2. Despite the shouts of war by United States politicians, this is not a war on America. It is a war on modernity. This conflict has heated up around the world since the end of the Cold War. Kindred souls to the Al-Qaeda exist in the United States, although they are not Muslim. Modernity encompasses not just technology or liberalized, globalized economies but also the new social structures struggling to be built here in the United States and abroad. The Unabomber was at war with his personal demons but also against modern technology. Timothy McVeigh battled against what he viewed as the large, oppressive government of the United States. Jerry Falwell and Pat Robertson are in a thus far non-violent struggle against the social reforms of the previous century. “God continues to lift the curtain and allow the enemies of America to give us probably what we deserve,” said Falwell on Pat Robertson’s 700 Club show. He went on to say, ” I really believe that the pagans, and the abortionists, and the feminists, and the gays and the lesbians who are actively trying to make that an alternative lifestyle, the ACLU, People for the American Way — all of them who have tried to secularize America — I point the finger in their face and say, ‘You helped this happen.’ ”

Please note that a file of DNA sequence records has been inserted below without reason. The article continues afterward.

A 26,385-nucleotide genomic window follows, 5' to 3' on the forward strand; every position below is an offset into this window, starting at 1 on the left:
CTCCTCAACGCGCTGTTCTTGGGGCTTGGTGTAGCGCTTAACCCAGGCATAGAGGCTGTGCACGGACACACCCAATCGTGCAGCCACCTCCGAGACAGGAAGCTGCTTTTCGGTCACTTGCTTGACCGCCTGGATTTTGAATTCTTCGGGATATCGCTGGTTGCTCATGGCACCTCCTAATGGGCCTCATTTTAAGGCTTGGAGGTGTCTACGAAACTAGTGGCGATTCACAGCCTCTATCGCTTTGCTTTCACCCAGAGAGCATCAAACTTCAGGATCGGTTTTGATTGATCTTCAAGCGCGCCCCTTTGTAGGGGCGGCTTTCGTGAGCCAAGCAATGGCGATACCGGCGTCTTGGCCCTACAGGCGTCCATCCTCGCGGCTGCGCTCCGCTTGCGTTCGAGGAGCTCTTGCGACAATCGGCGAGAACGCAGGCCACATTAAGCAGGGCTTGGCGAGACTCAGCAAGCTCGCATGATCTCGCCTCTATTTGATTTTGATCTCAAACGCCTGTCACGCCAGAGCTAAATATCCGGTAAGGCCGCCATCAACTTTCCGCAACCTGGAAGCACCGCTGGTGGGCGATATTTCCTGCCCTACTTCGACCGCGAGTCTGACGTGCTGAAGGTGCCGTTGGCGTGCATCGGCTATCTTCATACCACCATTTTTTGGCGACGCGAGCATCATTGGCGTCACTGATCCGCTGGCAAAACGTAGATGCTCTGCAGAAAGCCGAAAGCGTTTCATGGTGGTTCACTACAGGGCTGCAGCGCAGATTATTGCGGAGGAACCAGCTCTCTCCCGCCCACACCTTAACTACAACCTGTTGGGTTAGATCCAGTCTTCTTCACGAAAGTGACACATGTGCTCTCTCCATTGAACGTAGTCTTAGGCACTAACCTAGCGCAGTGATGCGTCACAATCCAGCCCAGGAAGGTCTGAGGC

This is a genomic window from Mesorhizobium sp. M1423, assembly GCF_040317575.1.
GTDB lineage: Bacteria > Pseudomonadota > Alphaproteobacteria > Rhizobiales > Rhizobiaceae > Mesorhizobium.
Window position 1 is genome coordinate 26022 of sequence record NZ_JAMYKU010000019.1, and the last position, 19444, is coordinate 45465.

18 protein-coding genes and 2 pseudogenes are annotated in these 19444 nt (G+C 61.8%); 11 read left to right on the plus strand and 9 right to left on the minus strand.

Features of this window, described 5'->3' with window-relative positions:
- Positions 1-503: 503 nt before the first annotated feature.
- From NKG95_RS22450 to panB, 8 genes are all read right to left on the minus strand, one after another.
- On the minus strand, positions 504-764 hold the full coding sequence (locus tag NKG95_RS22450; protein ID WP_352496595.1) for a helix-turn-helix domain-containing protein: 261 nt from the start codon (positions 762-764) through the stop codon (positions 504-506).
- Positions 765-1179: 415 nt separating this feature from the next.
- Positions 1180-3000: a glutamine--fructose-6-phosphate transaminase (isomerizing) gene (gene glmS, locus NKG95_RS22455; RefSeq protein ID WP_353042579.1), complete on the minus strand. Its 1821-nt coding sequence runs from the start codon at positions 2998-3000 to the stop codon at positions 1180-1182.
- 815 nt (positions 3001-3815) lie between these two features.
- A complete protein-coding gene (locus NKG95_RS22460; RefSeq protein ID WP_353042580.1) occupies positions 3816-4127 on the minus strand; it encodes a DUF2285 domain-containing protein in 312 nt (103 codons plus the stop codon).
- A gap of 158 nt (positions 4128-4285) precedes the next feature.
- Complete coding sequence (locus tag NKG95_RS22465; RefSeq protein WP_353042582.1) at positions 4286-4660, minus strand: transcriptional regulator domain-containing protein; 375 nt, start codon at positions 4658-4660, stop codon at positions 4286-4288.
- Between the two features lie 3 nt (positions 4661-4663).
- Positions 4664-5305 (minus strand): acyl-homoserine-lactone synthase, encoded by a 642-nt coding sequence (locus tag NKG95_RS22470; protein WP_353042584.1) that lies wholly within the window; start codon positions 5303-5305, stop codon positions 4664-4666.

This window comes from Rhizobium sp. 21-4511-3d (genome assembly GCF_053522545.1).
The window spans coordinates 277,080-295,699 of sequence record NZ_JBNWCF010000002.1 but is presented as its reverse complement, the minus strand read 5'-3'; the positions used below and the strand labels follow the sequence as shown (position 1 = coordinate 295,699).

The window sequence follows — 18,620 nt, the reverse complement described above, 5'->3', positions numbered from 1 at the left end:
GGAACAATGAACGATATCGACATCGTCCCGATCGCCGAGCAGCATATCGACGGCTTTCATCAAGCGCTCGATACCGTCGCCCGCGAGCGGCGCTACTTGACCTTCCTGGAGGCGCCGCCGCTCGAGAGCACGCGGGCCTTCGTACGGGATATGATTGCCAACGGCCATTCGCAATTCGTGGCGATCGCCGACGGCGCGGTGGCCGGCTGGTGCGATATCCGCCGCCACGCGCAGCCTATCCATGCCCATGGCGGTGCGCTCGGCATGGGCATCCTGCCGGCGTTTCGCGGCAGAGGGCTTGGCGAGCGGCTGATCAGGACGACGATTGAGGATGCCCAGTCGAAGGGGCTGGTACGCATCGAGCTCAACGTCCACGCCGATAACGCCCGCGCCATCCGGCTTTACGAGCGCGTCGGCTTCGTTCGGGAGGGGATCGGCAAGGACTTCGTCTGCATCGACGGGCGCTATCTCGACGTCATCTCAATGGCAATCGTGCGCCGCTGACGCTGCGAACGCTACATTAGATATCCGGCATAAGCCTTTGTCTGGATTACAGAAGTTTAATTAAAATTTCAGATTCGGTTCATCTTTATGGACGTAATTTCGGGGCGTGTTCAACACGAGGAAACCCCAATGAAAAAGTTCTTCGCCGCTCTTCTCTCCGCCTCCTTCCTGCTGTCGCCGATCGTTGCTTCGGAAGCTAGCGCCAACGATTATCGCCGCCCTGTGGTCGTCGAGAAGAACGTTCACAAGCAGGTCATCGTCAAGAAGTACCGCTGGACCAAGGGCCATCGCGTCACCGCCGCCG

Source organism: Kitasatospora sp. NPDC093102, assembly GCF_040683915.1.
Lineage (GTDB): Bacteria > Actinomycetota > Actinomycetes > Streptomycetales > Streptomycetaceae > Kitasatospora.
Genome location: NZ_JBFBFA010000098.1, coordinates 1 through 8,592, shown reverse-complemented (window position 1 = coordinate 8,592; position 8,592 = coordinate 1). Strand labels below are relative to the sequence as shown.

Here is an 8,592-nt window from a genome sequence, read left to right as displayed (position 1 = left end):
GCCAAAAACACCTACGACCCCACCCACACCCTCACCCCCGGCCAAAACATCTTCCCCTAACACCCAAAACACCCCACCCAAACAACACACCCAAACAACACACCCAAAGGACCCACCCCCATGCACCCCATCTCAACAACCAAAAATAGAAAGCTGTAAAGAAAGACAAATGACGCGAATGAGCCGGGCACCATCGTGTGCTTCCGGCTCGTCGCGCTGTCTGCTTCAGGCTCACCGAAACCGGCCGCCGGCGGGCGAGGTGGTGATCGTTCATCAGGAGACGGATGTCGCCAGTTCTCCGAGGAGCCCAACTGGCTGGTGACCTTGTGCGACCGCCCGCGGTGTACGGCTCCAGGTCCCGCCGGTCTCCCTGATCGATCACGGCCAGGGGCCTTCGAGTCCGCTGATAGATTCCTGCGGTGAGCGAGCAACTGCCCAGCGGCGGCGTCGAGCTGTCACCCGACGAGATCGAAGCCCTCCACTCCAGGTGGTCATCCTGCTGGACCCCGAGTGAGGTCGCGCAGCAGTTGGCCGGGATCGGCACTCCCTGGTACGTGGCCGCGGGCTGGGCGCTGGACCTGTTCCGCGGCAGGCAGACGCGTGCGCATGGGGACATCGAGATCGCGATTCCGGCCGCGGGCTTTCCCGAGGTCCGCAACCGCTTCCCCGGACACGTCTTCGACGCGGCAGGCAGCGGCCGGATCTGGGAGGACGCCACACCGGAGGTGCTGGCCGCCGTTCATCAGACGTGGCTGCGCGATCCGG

The main divisions in the United States–which were quite clear in the last election–are social. As society has reformed and rights were gained for women, gays and lesbians, as different life styles were allowed to live in the open, a huge resentment cropped up in large parts of the U.S. population. It would be a mistake to think that Falwell and Robertson are fringe minorities. Listen to talk radio and you will hear these social luddites’ legions of followers. Similar strains between progressives and reactionaries are occurring around the world.